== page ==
Happy new year everyone.
Progress has been a little slow over the festive period but i have been working on one little project that I think will come in very handy for helping with all the lumps and bumps in the bonnet. So this is how it looked at the end of last year.
A thin guide coat shows up all the lumps, bumps and hammer blows i have inflicted on it, and, as i mentioned in my last post, I'd used the heat and cool method to shrink some of the larger lumps down to a more workable level, and, to be honest i could have simply skimmed over it with lashings of body filler but that would have been far too easy.
Trolling through You Tube for inspiration i came across shrinking disks, which are essentially a large stainless steel disk to put on you angle grinder, the theory being that the flat disk rubbing across the work surface will heat only the high spots it comes into contact with, the disk is then removed and the heated spots cooled quickly to shrink them and bring them level with the original surface. Genius.
To cut an already long story short i'm too cheap to buy one for 40 quid so i decided to make one. Here's how I did it.
First I needed a flat round piece of stainless. Candidates included a bin lid, sauce pan and a dog bowl. I went for the dog bowl as I don't actually have a dog.
I marked several lines to give me the centre for the mounting hole
Then i marked about 8mm from the face to give me a nice flange around the outer edge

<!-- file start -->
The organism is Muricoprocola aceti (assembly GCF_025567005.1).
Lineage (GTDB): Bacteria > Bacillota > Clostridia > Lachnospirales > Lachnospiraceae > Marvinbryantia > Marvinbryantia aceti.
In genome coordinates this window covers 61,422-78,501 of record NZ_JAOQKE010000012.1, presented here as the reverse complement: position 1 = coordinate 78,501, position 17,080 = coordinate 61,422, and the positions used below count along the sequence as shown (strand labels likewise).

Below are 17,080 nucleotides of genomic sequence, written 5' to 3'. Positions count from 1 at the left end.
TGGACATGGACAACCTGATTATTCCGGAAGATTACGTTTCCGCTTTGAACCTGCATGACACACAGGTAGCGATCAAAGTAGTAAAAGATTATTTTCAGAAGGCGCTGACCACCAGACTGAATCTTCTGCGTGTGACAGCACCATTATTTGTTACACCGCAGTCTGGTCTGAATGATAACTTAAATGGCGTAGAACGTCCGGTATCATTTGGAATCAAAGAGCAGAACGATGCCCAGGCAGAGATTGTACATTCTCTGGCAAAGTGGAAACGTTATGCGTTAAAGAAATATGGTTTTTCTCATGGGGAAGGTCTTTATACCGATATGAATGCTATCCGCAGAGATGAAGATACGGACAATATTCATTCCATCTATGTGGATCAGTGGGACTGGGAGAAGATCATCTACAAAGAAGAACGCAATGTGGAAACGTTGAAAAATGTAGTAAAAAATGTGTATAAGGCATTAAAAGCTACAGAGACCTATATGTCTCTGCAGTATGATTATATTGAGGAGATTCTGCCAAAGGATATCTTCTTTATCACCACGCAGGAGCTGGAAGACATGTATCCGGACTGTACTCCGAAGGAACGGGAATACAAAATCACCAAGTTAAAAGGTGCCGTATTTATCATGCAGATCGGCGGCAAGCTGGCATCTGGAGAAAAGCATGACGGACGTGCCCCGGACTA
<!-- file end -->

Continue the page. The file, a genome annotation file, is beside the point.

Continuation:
This I cut along, roughly at first and then finished up with the grinder.
The next part i actually messed up slightly as you will see in a moment. I drilled the centre mounting hole out to 7/8" (if memory serves) which is the mounting hole diameter for a standard 4 1/2" disk.
The final part was slightly tricky as the bottom of the disk needs to be flat, so i had to press a dimple into the centre to clear the grinder retaining nut.
I did this by stacking a number of retaining nuts on the desk under the disk
Then i looked around for a suitable piece of tubing to put over the top, pressing, or in my case, hammering, down over the nuts to give the desired dimple. Unable to find a piece of tube the right size or strength i resorted to using and old trailer hub.
The following image shows why i shouldn't have drilled the centre hole when i did, as i pressed the tube (hub) over the nuts the material stretched and the 7/8" hole is now approx 1"
This is not ideal but because i used the retaining nuts from the grinder, the dimple is quite tight on that so there's minimal movement in use.
And the final product..................
So the question is does it work ??
Remember the bonnet from earlier ??
After 20 mins experimenting (and killing my already half knackered angle grinder)
To coin a phrase "wrinkles and fine lines appear visibly reduced"
And another 20 mins today
Overall I'm quite pleased with the initial results.For the cost of a few hours work i have a tool that should last me at least a couple of projects and you never know i might just deem it necessary to buy the real deal once this one gives way
Edited by nicnoo, 11 January 2018 - 12:16 AM.